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Russia tests 'father of all bombs'
Rediff News Bureau | September 12, 2007 11:59 IST
Last Updated: September 12, 2007 12:46 IST
As part of its heightened push to regain military parity with Western powers, especially the United States, Russia [Images] has tested what military experts are calling the `father of all bombs'.
Its specs indicate that it is the largest, most powerful non-nuclear bomb in existence. The weapon is a vacuum device that, on impact, emits shock waves that match the power of a nuclear explosion, but without the fall out.
The weapon was carried on a Tupolev Tu-160 strategic bomber, which dropped the payload over a pre-selected testing ground, agencies report.
The ordnance, which is yet to be officially named, is rated as four times more powerful than the United States' Massive Ordnance Air Blast Bomb (MOAB), which when it was unveiled two years ago was dubbed the `mother of all bombs'.
The US claimed at the time that the MOAB could destroy nine city blocks at one strike. General Alexander Rushkin, Russia's deputy chief of staff, is quoted as saying the new bomb is smaller, but considerably more lethal, than the American version.
The full results of the test have not been released for public consumption; however, working off available data, experts conclude that the Russians have used nanotechnology to increase the temperatures at the epicenter of the blast.
Rushkin confirmed that analysis, when he told the media that the test results conclude that its efficiency and power is commensurate with a nuclear weapon.
`The main destruction is inflicted by an ultrasonic shockwave and incredibly high temperatures,' he is quoted as saying.
Advanced military powers have been working on such ordnance for a while now. The US first deployed the `Daisy Cutter' (the BLU-82, to give it the official name), a non-nuclear explosive device that was employed in the mountains of the Tora Bora region of Afghanistan, during the 2001 war with the Taliban.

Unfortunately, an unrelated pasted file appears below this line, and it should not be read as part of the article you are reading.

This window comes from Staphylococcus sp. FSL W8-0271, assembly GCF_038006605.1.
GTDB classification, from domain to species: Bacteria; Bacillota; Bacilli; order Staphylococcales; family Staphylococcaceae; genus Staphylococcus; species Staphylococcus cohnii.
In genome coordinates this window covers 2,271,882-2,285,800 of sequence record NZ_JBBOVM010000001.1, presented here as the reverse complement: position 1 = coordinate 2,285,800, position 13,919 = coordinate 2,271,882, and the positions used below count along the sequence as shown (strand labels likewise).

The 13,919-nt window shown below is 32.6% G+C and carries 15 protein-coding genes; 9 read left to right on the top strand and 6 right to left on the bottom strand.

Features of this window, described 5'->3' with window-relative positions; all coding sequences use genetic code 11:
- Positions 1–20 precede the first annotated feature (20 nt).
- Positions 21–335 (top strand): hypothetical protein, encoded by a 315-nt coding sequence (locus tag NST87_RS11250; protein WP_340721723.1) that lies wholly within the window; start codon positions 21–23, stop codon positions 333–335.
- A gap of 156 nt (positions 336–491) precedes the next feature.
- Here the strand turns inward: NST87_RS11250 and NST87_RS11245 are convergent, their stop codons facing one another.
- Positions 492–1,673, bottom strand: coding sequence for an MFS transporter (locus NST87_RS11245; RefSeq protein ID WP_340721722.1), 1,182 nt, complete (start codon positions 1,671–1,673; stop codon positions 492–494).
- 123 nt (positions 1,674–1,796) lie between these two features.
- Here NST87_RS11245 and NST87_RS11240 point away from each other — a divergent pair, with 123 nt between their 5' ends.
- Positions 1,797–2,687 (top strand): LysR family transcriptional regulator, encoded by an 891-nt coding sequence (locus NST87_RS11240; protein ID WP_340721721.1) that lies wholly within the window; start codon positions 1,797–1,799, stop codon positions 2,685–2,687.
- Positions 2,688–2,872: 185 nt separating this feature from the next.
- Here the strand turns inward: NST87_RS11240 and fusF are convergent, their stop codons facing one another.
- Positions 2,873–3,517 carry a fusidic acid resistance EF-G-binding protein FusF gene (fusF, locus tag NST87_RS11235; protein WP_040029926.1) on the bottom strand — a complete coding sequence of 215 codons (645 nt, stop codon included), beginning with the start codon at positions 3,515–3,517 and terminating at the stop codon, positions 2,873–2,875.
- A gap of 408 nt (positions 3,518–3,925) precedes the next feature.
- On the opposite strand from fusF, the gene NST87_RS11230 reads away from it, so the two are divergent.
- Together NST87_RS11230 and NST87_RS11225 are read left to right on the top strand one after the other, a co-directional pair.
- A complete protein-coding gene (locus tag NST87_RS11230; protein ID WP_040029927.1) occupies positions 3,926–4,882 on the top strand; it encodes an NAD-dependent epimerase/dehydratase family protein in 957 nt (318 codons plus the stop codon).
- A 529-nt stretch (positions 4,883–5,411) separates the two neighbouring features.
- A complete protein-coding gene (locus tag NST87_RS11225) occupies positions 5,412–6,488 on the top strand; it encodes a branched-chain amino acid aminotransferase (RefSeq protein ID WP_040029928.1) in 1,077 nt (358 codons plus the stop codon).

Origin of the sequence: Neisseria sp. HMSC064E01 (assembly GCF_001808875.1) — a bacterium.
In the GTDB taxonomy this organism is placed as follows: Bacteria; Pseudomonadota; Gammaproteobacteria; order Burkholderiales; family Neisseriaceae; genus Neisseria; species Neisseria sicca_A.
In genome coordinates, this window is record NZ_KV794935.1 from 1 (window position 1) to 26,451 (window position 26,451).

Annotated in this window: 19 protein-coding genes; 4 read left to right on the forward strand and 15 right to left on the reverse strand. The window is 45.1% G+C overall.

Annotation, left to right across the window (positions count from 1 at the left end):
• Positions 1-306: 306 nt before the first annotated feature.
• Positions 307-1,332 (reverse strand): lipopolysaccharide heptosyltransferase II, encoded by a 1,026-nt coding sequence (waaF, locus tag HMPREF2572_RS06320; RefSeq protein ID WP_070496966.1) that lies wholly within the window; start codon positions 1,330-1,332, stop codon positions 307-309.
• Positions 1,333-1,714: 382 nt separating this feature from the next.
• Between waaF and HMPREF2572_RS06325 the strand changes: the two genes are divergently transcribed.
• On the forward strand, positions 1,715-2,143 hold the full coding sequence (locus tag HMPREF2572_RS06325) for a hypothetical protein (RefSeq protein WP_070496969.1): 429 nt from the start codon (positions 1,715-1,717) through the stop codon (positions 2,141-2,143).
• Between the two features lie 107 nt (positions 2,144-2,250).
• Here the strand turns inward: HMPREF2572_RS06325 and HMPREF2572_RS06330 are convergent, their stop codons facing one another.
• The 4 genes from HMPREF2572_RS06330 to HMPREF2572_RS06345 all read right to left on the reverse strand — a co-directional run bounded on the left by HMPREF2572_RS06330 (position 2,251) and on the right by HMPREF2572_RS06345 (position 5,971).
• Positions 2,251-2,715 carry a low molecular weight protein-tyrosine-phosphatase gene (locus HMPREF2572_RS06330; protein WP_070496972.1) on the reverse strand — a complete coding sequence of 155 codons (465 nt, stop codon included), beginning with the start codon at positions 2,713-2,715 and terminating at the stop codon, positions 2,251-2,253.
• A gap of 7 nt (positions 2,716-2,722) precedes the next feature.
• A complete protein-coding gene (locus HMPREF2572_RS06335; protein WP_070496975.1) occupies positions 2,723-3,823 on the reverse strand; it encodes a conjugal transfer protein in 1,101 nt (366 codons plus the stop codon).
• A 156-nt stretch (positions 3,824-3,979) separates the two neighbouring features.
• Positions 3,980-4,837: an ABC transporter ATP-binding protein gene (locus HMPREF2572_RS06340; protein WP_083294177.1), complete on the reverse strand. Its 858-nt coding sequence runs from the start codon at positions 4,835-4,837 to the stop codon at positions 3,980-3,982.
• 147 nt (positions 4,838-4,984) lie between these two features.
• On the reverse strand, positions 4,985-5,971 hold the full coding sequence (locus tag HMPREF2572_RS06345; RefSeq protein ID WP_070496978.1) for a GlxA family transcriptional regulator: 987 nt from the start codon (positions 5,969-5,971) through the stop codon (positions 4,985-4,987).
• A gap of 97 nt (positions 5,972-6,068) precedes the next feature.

The advantage of such ordnance is that it devastates buildings and personnel in the target zone, without however leaving behind any lethal fallout as in a nuclear explosion.
Thus, such weapons help the military in urban warfare, permitting the strategists to target strikes on areas with a high concentration of the enemy, devastate the region and then send in conventional forces to secure the area - a process that would not be possible if nuclear weapons were used.
Besides being a major development in military R&D, the Russian test plays against a larger storyline of President Vladimir Putin's [Images] belligerent anti-West stand.
Putin has quadrupled defense spending since he took charge, and announced a further 100-million-pound program to modernize the military.
Four weeks ago, Putin ordered his long range nuclear bombers to patrol international airspace. Since then, Tupolev's have repeatedly approached British air space and flown close to US military installations.
Almost synchronous with the bomb test, Russian Space Forces launched a Kosmos-3M rocket carrying a next generation military satellite, from the Plesetsk Space Center Tuesday.
The satellite joins the Russian military satellite constellation and will serve the purposes of the country's defense ministry.